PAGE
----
This past May, members of the Basic Biobehavioral and Psychological Sciences Branch (BBPSB) hosted a three-day workshop that sought to develop innovative ways to optimize population-level cancer control strategies. The “Sandpit” brought together 20 early- to mid-career researchers with expertise in public health, physical activity, economics, policy, survivorship, and the built environment. The goals of the workshop were to 1) facilitate the development of novel research questions and hypotheses about how individual and contextual responses could better inform population-level cancer control strategies and 2) provide resources and infrastructure to support the emerging teams. With the help of mentors and a facilitation team, the event challenged researchers to think critically about how to better address cancer prevention and control at the population level.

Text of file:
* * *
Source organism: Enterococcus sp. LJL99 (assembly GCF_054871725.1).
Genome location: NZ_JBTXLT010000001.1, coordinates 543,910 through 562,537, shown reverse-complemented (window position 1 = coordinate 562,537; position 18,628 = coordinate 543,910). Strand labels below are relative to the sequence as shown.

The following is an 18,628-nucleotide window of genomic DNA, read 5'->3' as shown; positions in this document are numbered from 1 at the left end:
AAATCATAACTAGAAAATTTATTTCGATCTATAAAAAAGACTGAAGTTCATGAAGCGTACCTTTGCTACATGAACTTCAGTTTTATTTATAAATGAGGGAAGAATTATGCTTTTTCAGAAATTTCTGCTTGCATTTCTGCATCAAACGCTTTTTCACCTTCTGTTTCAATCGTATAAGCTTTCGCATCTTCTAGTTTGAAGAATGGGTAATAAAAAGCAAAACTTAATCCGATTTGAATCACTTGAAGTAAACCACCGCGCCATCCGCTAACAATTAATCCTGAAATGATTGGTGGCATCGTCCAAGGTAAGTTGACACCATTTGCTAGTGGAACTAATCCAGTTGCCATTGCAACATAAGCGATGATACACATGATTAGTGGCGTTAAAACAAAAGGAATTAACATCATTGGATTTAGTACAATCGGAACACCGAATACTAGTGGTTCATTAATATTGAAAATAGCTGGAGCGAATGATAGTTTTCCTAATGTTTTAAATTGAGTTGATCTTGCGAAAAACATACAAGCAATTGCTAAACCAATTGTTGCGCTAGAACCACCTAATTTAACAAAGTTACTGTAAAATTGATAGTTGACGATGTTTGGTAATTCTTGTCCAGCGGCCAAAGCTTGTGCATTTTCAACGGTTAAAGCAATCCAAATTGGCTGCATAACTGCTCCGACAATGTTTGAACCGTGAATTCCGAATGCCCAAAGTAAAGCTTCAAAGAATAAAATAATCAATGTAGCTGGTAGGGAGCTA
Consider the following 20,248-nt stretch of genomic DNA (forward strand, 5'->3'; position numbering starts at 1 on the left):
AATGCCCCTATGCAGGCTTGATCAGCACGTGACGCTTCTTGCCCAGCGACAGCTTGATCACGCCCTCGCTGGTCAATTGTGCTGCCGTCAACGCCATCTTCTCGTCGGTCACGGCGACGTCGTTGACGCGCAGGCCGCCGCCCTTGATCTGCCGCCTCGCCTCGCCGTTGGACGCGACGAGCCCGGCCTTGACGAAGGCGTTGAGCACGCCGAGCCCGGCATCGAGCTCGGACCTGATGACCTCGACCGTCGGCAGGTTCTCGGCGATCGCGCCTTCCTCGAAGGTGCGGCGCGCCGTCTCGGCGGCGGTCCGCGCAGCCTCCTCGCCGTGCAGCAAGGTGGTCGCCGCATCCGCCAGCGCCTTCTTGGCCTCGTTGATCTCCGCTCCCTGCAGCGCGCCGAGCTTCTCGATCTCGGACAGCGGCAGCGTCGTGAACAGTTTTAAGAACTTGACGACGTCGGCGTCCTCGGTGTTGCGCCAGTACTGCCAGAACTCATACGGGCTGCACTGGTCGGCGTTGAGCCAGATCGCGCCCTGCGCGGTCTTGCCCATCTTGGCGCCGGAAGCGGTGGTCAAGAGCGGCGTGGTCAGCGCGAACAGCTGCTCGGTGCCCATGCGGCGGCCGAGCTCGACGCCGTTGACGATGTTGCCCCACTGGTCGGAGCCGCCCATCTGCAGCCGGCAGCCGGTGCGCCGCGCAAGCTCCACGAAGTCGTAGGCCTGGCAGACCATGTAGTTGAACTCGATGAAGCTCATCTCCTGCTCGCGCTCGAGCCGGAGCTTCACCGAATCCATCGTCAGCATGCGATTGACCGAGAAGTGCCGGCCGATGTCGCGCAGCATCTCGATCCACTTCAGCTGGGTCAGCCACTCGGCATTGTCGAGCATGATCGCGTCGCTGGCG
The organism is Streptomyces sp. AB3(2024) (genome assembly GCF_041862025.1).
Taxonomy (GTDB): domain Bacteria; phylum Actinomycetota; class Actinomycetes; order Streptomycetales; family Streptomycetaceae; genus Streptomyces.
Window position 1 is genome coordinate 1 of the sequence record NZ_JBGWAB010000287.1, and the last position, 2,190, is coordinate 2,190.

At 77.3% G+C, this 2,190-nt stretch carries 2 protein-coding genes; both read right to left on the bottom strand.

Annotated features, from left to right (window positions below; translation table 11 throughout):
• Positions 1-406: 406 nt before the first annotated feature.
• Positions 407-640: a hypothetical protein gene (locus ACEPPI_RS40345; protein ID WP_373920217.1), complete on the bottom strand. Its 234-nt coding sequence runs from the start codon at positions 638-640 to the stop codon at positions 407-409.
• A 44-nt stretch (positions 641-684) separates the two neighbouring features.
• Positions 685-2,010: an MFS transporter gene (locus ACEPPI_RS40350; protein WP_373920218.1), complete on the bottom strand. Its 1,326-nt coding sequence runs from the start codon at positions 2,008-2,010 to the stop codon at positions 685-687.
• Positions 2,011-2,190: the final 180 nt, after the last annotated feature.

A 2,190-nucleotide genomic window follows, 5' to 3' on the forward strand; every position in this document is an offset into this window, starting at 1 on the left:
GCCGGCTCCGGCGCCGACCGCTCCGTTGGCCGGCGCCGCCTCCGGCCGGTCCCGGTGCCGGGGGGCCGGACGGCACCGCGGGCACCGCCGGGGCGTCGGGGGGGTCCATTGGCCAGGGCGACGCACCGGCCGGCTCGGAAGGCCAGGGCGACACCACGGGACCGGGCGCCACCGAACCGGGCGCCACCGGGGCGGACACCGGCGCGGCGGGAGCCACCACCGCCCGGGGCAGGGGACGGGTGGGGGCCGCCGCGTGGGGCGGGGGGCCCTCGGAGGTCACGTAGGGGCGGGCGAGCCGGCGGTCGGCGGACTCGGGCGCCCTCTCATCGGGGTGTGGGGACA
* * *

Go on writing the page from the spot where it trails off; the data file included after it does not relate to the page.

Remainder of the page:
Working Group Aims to Identify Behavior-related Predictors of Weight Loss

A trans-NIH working group composed of researchers from agencies across NIH is identifying behavioral, psychosocial, physiological, and environmental predictors of weight loss and weight regain in adults. The group will present its findings at a symposium titled “Progress toward developing core measures: Using crowd sourcing efforts within the scientific community.” The talk will take place from 8-9:30 a.m. during Obesity Week exit disclaimer from 8-9:30 a.m. on November 4, 2016, in New Orleans, Louisiana. For more information, email Susan Czajkowski at susan.czajkowski@nih.gov.

Working Group Aims to Identify Genetic Variants Associated with Intentional Weight Loss